The new rates of global sum and GP contract payments published by NHS England earlier this year have different implications for healthcare accounting for practices in different parts of the country.
When the new payment rates were published, GPonline had a pair of medical accountants compare the implications for practices in inner cities and in the Home Counties suburbs.
Some of the main changes made to GP payments from April 2019 included:
• Global sum increased from £88.96 to £89.88 per weighted patient.
• Value of QOF point increased from £179.26 to £187.74.
• Out-of-hours adjustment reduced from 4.87% to 4.82%.
For their calculations, the medical accountants used a Home Counties suburban practice with just over 10,000 registered patients and 9,386 weighted patients.
This was compared to an inner city practice with a weighted list of 10,409 patients, and a registered list of 9,881.
Impact on healthcare accounting for GP practices
The analysis found that the Home Counties practice could expect to see total core funding of £1,133,292 in 2019-20, up from £1,101,345 in 2018-19.
This includes an extra £8,635 of global sum payments, an increase of over £6,400 in QOF funding, and more than £16,000 more in enhanced services.
Meanwhile in the inner city practice, total core funding rose from £1,406,552 to £1,419,515, including £9,576 more in global sum, £4,258 in QOF and nearly £18,600 in enhanced services funding.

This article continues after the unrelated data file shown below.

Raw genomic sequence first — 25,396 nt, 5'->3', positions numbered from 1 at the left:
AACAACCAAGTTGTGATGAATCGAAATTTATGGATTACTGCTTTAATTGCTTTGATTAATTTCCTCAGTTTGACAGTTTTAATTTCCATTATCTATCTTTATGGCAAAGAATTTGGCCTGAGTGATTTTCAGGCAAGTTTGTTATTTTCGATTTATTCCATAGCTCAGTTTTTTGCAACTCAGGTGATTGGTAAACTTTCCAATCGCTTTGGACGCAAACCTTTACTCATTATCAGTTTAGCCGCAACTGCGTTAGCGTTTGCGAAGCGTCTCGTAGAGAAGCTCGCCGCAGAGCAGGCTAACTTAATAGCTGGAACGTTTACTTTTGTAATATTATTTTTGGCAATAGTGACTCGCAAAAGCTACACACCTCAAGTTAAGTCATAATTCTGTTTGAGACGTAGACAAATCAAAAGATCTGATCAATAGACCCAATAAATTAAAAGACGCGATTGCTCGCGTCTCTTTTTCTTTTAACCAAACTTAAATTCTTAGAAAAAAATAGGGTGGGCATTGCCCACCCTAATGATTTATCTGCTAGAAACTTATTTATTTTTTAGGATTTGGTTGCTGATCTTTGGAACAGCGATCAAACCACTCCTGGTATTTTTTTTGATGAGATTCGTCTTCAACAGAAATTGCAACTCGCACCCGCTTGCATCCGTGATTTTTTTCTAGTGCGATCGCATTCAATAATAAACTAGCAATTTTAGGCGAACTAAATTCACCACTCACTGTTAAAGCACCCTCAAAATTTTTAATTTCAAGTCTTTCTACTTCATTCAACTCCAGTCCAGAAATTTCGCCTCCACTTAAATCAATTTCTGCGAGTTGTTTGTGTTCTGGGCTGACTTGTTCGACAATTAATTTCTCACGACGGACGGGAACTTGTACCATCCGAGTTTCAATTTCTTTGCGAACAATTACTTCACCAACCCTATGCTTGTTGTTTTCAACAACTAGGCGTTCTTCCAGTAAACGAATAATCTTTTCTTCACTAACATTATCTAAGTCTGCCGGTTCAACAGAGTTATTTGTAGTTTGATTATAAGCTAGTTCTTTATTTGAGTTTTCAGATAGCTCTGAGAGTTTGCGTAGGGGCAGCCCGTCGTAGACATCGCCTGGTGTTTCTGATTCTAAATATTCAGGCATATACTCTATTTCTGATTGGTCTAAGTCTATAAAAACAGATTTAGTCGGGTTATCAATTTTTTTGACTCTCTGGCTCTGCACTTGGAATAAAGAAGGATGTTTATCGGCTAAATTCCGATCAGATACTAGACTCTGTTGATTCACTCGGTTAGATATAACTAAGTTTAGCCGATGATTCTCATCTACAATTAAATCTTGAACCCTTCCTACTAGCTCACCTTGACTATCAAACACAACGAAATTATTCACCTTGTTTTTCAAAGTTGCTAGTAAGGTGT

This equates to a 2.9% increase in total funding for the suburban practice, but just 0.92% for the inner city GP practice GPonline looked at in their analysis.
Impact on GP practices’ employee pay
A significant factor in the analysis was whether the funding increases would allow both GP practices to offer the 2% increase in employee pay recommended by NHS England and the GPC for 2019-20.
The medical accountants calculated that after deducting the extra staff costs, the inner city practice would be left with just 0.4% more in funding, while the Home Counties practice would be left with a net increase of 2%.
As a result, GP practices regardless of location must pay close attention to healthcare accounting over the remainder of this financial year, in order to be able to offer employees the recommended pay rise while still achieving a net gain in funding at the end of 2019-20.
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